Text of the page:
Practical course in High-Performance Computing

This practical course is comprised of two parts: firstly, a crash course on the basics of High-Performance Computing is delivered during a one-week tutorial. In hands-on experience, it covers the theoretical knowledge regarding parallel computing, high-performance computing, supercomputers, and the development and performance analysis of parallel applications. Practical demonstrations encourage you to utilize the GWDG cluster system to execute existing parallel applications, to start developing your own parallel application using MPI and OpenMP, and to analyze the performance of these applications to ensure they run efficiently. During this week, we will use group works and small exercises to foster the training. We will start forming a learning community that will blend into the second part of the course.

Equipped with this experience, in the second part, you will team up in groups of two and parallelize a non-trivial problem of your choice. Firstly, you will decide upon a problem you like to solve, then you create a sequential solution to this problem, and lastly, you apply the experience of the block course to parallelize and analyze the scalability of the application. The results will be shared with the peers in a presentation at the end of the term, and documented in a report - these components will be assessed and marked.

If you are just interested to learn about parallel programming and don't need credits, you can join only the first part of the course and gain a certificate.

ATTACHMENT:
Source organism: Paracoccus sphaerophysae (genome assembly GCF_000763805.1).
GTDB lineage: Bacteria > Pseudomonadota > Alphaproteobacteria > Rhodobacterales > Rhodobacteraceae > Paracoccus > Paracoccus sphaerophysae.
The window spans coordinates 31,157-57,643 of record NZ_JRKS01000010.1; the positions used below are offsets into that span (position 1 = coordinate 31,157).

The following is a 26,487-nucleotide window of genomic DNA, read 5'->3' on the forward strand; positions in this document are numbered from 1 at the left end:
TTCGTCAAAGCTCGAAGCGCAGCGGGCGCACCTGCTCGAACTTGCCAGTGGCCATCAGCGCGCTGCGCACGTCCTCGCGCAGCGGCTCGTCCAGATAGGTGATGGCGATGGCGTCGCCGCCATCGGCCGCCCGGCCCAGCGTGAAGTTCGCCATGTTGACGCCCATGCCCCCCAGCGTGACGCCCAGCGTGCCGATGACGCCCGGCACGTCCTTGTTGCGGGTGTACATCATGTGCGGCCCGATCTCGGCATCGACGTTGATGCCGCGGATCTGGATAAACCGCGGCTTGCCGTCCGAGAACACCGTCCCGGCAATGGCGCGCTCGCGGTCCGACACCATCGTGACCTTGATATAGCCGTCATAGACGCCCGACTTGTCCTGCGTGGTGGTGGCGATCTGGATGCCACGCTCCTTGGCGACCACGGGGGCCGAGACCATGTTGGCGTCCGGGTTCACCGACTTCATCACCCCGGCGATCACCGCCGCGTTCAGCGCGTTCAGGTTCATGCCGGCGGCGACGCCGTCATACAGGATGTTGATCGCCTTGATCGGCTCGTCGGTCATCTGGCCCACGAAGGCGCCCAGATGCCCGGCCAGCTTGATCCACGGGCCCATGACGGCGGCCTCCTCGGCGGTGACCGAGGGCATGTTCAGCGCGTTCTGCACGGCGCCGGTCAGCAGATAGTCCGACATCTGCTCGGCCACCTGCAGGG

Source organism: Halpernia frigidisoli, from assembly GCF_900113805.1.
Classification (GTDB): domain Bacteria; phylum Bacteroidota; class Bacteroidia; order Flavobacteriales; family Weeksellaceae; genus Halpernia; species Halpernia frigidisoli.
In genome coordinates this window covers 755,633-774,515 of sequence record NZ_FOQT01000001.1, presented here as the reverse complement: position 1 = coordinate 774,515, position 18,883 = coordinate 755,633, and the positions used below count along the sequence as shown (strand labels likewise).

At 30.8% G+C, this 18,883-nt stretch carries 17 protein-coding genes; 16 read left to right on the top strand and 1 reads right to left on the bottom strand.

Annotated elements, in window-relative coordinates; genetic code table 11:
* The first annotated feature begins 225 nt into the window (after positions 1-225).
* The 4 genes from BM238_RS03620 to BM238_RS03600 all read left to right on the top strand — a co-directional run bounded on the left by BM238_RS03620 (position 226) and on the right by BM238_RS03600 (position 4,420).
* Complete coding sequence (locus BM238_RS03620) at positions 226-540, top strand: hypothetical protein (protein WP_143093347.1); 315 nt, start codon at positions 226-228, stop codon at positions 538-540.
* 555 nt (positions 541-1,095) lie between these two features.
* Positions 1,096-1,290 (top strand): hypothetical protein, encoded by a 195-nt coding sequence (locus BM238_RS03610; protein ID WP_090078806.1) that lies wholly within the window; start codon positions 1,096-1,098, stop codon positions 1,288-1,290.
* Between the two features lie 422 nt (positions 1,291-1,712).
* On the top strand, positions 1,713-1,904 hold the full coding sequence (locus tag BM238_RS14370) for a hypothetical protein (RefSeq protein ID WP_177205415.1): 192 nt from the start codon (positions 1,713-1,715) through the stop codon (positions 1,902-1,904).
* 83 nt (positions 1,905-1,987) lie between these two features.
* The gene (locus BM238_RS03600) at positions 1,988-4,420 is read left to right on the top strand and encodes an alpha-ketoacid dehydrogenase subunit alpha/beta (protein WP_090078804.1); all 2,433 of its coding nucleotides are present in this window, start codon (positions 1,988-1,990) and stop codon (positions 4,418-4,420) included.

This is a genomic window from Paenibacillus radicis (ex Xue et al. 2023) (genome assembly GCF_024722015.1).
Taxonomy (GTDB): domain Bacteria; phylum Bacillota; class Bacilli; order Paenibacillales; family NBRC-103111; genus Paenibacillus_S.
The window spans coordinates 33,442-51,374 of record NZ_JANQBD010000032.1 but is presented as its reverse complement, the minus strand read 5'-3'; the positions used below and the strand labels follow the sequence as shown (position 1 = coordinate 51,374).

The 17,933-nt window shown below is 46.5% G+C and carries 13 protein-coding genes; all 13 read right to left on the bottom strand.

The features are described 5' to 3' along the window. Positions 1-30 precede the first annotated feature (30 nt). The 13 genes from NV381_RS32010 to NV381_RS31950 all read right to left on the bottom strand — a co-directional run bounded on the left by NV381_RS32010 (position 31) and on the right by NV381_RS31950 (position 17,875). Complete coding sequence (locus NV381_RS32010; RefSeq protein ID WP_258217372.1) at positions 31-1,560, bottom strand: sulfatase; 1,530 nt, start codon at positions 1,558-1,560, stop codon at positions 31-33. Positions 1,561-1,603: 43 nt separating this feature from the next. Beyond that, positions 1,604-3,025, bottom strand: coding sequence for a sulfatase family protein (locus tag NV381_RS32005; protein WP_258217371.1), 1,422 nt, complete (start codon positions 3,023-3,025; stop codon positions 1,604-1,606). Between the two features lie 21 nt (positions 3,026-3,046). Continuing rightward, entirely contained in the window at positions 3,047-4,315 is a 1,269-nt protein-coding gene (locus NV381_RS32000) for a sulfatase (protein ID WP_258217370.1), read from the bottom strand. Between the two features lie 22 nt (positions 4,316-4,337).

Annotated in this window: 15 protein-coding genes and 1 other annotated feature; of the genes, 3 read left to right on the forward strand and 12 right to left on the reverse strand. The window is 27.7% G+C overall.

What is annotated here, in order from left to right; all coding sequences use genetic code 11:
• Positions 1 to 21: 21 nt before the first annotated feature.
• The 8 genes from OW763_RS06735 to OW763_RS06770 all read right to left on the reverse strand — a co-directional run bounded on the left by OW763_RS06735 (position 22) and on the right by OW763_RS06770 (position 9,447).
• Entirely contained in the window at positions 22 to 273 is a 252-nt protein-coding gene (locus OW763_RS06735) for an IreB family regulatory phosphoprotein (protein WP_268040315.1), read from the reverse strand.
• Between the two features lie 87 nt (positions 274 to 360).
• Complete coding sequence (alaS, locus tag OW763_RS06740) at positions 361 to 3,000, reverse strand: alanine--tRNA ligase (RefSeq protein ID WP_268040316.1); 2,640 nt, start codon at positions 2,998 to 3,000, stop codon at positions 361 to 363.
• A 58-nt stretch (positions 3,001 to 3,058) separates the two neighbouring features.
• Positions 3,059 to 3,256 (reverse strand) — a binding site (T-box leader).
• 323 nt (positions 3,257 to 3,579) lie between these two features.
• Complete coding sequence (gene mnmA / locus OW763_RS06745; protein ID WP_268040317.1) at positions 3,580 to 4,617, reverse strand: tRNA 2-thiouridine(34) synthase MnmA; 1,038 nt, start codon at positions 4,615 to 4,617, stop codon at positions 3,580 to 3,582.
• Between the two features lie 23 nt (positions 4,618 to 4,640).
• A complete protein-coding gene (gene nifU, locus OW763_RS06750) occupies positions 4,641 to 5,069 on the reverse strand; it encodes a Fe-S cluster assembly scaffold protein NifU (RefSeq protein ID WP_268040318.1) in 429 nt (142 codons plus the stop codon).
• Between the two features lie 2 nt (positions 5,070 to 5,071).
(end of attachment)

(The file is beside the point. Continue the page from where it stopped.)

This course is suitable for Bachelor and Master students and also the block seminar is suitable for GWDG academy participants. We aim to form suitable learning groups for all attendees.

Contact Julian Kunkel
Location Presumably virtual (possibly hybrid)
Time Full week: Monday 25.04 - Friday 29.04, final presentation tbd.
Language English
Module Modul M.Inf.1829: Praktikum High-Performance Computing
Credits 5,6,9 (depending on the course)
Contact time up to 84 hours (63 full hours), depending on the course
Independent study up to 186 hours

Module description

The students will be able to

  • Construct parallel processing schemes from sequential code using MPI and OpenMP
  • Justify performance expectations for code snippets
  • Sketch a typical cluster system and the execution of an application
  • Characterize the scalability of a parallel application based on observed performance numbers
  • Analyze the performance of a parallel application using performance analysis tools
  • Describe the development and executions models of MPI and OpenMP
  • Construct small parallel applications that demonstrate features of parallel applications
  • Demonstrate the usage of an HPC system to load existing software packages and to execute parallel applications and workflows
  • Demonstrate the application of software engineering concepts

Presentation 15 min (per group member) and report (max 15 pages per group member). The mark consists of 30% presentation and 70% report.

This part is attended by BSc/MSc students and GWDG academy participants

  • Monday
    • 09:00 Welcome, organization of the workshop
    • 18:00 Farewell
  • Tuesday
    • 2h Performance Analysis with LIKWID (Jack Ogaja)
  • Wednesday
  • Thursday
  • Friday
    • Description of the group assignment


  • Parallel programming with MPI
  • Parallel programming with OpenMP
  • Using SLURM to run applications on the cluster
  • Parallelization with Python (Hendrik Nolte)
  • Managing Software using Spack
  • Performance analysis tools
  • Performance modeling
  • Debugging parallel code using GDB

This part is mandatory for BSc and MSc students to obtain the credits

The deadline for registration is April 10th. Students, please register using StudIP. GWDG Academy participants, please register there.

This is a list of topics for the individual projects. We welcome if you propose your own topic. You will have some room for developing the topic in the direction of your choice.

to be completed

  • teaching/summer_term_2022/pchpc.txt
  • Last modified: 2022-01-10 12:39
  • by Julian Kunkel